“My soul is overwhelmed with sorrow to the point of death,” he said to them. “Stay here and keep watch.”
They hauled my corpse home in a wheel-barrow, planted me
under rhododendrons. I slept heavy—scowled out
at the side-walkers: stroller-mothers and joggers.
Crows chased them off with havoc
screamed from over-hanging limbs,
swooping down in sneak attacks.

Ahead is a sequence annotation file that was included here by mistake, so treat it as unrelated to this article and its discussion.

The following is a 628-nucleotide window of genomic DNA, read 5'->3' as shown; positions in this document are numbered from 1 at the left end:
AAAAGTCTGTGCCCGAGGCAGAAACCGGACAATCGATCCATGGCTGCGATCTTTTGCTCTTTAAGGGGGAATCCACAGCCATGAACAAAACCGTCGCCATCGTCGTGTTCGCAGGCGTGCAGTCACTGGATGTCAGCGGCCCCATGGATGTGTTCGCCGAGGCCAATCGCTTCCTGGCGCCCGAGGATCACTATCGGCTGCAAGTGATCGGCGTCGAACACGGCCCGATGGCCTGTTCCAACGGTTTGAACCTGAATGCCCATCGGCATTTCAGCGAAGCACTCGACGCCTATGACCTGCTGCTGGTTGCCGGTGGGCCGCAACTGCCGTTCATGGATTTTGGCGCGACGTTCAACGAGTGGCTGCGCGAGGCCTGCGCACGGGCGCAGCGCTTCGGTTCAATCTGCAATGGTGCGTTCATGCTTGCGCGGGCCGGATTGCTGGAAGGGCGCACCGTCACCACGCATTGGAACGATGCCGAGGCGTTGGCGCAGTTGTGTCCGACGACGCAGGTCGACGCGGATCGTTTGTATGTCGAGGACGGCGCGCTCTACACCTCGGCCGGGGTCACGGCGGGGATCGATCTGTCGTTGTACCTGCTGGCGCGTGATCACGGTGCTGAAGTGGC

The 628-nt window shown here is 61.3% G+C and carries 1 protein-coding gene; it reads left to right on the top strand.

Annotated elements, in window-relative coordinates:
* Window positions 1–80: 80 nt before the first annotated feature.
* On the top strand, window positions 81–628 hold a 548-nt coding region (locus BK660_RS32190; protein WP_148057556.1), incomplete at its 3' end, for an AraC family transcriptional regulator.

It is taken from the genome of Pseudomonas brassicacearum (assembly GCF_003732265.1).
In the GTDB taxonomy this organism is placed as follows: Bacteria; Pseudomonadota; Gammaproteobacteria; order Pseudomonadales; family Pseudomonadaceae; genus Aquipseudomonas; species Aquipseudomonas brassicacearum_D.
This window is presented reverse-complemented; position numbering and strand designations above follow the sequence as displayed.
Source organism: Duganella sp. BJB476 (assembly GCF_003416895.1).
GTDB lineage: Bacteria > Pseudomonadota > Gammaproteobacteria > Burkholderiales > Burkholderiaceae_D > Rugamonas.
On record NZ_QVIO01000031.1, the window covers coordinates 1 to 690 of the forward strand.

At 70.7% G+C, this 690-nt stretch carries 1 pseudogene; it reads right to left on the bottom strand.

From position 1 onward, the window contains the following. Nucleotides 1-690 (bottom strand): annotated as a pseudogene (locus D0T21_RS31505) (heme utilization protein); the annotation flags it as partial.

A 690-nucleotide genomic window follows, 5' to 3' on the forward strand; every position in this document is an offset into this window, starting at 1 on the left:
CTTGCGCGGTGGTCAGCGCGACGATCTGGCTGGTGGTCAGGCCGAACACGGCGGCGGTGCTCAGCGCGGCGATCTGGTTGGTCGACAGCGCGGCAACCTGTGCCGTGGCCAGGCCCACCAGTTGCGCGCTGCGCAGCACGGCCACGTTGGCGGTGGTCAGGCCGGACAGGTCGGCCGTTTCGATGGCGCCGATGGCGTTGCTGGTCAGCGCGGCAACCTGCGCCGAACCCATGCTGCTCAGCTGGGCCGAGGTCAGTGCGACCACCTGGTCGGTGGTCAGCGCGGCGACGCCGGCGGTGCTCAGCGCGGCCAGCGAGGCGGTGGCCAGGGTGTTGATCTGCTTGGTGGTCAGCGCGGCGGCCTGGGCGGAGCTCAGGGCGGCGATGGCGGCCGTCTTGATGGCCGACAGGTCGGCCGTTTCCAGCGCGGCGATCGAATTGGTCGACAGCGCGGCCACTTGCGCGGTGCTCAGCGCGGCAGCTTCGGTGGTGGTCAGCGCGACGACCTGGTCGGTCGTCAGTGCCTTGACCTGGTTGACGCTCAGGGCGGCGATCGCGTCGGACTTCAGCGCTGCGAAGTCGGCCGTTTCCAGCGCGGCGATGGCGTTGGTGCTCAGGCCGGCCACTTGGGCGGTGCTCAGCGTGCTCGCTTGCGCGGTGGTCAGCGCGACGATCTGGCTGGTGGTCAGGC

I slept-in: cold, unmoved, frozen;
patiently waiting for the earth to stop.
But the ground warmed, and I dreamed
a kaleidoscope—tossed and turned
while the azaleas raced the rhododendrons.
Soon they’ll be awful pastel-ed children
giggling and rifling through budding bushes
in search of plastic eggs housing candy cloaked in foil,